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Author Archives: David Booker
HOW TO MAP OUT YOUR HERO’S ADVENTURE IN YOUR MANUSCRIPT
How do the most successful authors of our time construct their stories? If you read them, and if you also read some ancient myths, you will begin to see parallels. You will feel smacked upside the head with parallels. You’ll realize that the top authors of today use storytelling techniques that writers used back when plans were being drawn up for the pyramids.
An excellent book about ancient myths is The Hero With a Thousand Faces by Joseph Campbell. The title says it all. Across cultures and generations, some variation of a hero figures into every beloved story. And the typical story is about an individual who goes on a quest or a journey. By the end, the individual becomes a hero. This is called the Hero’s Adventure.
The Hero’s Adventure is the most archetypal story of all because it’s the basis for more novels than any other kind of story. Novels of all different genres, from romances to thrillers to sci-fi, are based on the Hero’s Adventure.
So what is the Hero’s Adventure? You know it already, and you may even have elements of it in the story you’re working on. But I suspect you haven’t yet methodically and thoroughly appropriated it for yourself.
The Hero’s Adventure Basic Recipe
- A messenger comes. The messenger might be human, or a message might come from an experience—like a brush with death or a dream. At any rate, something has gone wrong; the natural order of the world has been disturbed.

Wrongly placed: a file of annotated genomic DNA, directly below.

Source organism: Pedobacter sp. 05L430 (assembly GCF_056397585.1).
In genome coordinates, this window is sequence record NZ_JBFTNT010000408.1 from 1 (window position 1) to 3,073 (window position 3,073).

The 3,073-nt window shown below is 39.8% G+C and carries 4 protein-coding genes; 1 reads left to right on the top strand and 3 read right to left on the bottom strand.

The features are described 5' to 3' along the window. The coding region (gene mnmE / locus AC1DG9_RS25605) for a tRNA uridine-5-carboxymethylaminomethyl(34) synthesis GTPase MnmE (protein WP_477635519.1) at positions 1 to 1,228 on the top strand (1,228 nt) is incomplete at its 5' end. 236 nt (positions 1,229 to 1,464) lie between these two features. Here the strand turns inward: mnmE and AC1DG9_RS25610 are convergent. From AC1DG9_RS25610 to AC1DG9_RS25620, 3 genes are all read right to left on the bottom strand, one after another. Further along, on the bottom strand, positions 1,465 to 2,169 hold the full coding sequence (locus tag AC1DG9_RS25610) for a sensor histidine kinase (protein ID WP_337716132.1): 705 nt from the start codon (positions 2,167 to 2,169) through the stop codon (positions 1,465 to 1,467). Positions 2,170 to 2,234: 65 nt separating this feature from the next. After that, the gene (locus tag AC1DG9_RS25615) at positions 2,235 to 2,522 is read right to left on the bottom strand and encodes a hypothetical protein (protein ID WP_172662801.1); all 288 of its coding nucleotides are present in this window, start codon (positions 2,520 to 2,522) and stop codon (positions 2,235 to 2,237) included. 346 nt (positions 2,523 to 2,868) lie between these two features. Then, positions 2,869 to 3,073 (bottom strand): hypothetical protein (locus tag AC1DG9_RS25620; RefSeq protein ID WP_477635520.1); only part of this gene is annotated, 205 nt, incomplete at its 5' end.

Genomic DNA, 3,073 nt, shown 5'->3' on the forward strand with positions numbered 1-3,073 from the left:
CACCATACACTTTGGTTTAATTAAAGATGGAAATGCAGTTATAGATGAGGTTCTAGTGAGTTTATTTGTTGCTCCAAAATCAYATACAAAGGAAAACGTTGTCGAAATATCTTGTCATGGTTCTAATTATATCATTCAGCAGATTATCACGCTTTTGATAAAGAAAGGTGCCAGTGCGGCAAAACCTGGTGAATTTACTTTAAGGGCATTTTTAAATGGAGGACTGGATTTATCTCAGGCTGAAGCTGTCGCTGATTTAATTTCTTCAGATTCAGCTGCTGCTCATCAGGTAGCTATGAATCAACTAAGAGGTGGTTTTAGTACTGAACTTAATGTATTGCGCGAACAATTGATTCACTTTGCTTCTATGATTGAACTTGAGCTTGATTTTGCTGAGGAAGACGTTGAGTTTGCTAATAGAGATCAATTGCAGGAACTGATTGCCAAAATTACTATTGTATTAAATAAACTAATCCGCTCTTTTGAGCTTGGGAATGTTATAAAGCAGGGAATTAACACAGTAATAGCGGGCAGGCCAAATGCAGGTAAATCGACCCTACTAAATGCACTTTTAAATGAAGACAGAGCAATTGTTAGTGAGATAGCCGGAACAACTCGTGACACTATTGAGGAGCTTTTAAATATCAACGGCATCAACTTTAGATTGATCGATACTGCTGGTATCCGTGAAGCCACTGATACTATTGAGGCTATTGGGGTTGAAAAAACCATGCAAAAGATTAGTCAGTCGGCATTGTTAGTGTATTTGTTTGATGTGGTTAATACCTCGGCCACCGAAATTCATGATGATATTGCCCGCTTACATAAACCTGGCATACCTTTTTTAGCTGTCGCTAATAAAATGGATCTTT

- A problem is presented. Perhaps something has been taken away from the tribe, or some misfortune or malfeasance has occurred.
- Someone is marked out as the person to solve this problem. She is chosen according to some past deed of her parents or by her own reputation or happenstance. This person, of course, emerges as the hero at the end.
- A challenge takes shape. The challenge may be refused, at first. “No way, I’m not going to risk my neck for that!”
- A refusal, often. But eventually the hero decides to accept the challenge. She might even be forced to accept it by circumstances.
- The challenge is accepted. The adventure begins.
- The hero leaves the familiar world. And she sets off into another world. It’s dangerous. The hero could use some help, and very often …
- Helpers materialize. A helper might have special skills the hero doesn’t have, or he might have special insights or wisdom, in which case he takes the form of a mentor.
- Setbacks occur. The hero is tested, she makes gains, she endures setbacks, she fights for what is right, she resists evil. The going’s tough!
- The hero regroups and gains some ground again. Maybe she needs another visit to a mentor, or maybe she makes a personal breakthrough and overcomes a great inner obstacle, perhaps her own fear.
- The foe is vanquished or the elixir is seized. Eventually she defeats the foe or comes into possession of something that will restore the natural order—a cure, or new knowledge that will bring justice or the return of prosperity.
- The hero returns to the familiar world. And the problem is fixed, or justice is done. The natural order is restored.
The person who accepts the challenge and prevails is elevated to a special position, somewhere above human, somewhere below god. She is the hero.
For examples of this in literature: http://www.writersdigest.com/online-editor/how-to-map-out-your-heros-adventure-in-your-manuscript?et_mid=688770&rid=239626420
Q.: What do you call a dog that does magic tricks?